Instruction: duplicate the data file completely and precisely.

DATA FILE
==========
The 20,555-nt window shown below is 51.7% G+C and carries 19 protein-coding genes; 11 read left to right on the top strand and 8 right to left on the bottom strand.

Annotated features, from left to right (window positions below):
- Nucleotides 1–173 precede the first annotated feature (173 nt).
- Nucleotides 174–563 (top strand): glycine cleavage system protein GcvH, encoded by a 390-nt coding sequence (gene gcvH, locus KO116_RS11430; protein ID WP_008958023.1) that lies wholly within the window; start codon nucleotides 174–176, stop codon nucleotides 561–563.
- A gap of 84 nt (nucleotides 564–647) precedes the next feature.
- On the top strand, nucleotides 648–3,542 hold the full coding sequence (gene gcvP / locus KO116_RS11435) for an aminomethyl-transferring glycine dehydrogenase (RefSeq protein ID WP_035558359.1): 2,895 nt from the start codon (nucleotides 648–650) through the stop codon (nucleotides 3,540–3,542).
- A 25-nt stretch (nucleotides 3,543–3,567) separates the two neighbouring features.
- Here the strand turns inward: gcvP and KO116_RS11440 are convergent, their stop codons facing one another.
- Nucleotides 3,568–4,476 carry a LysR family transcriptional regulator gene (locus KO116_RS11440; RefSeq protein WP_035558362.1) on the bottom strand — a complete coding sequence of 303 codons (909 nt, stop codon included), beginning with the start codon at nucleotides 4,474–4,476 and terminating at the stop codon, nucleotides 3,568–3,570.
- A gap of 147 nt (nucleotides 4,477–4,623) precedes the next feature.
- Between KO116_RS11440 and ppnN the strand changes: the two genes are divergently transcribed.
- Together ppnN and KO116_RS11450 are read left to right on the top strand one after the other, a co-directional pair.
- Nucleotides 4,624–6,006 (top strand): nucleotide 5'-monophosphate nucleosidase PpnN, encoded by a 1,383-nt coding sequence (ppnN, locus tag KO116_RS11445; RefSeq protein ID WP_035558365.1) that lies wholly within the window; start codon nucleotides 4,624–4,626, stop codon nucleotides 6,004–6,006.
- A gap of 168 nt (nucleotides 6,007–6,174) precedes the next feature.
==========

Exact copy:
The 20,555-nt window shown below is 51.7% G+C and carries 19 protein-coding genes; 11 read left to right on the top strand and 8 right to left on the bottom strand.

Annotated features, from left to right (window positions below):
- Nucleotides 1–173 precede the first annotated feature (173 nt).
- Nucleotides 174–563 (top strand): glycine cleavage system protein GcvH, encoded by a 390-nt coding sequence (gene gcvH, locus KO116_RS11430; protein ID WP_008958023.1) that lies wholly within the window; start codon nucleotides 174–176, stop codon nucleotides 561–563.
- A gap of 84 nt (nucleotides 564–647) precedes the next feature.
- On the top strand, nucleotides 648–3,542 hold the full coding sequence (gene gcvP / locus KO116_RS11435) for an aminomethyl-transferring glycine dehydrogenase (RefSeq protein ID WP_035558359.1): 2,895 nt from the start codon (nucleotides 648–650) through the stop codon (nucleotides 3,540–3,542).
- A 25-nt stretch (nucleotides 3,543–3,567) separates the two neighbouring features.
- Here the strand turns inward: gcvP and KO116_RS11440 are convergent, their stop codons facing one another.
- Nucleotides 3,568–4,476 carry a LysR family transcriptional regulator gene (locus KO116_RS11440; RefSeq protein WP_035558362.1) on the bottom strand — a complete coding sequence of 303 codons (909 nt, stop codon included), beginning with the start codon at nucleotides 4,474–4,476 and terminating at the stop codon, nucleotides 3,568–3,570.
- A gap of 147 nt (nucleotides 4,477–4,623) precedes the next feature.
- Between KO116_RS11440 and ppnN the strand changes: the two genes are divergently transcribed.
- Together ppnN and KO116_RS11450 are read left to right on the top strand one after the other, a co-directional pair.
- Nucleotides 4,624–6,006 (top strand): nucleotide 5'-monophosphate nucleosidase PpnN, encoded by a 1,383-nt coding sequence (ppnN, locus tag KO116_RS11445; RefSeq protein ID WP_035558365.1) that lies wholly within the window; start codon nucleotides 4,624–4,626, stop codon nucleotides 6,004–6,006.
- A gap of 168 nt (nucleotides 6,007–6,174) precedes the next feature.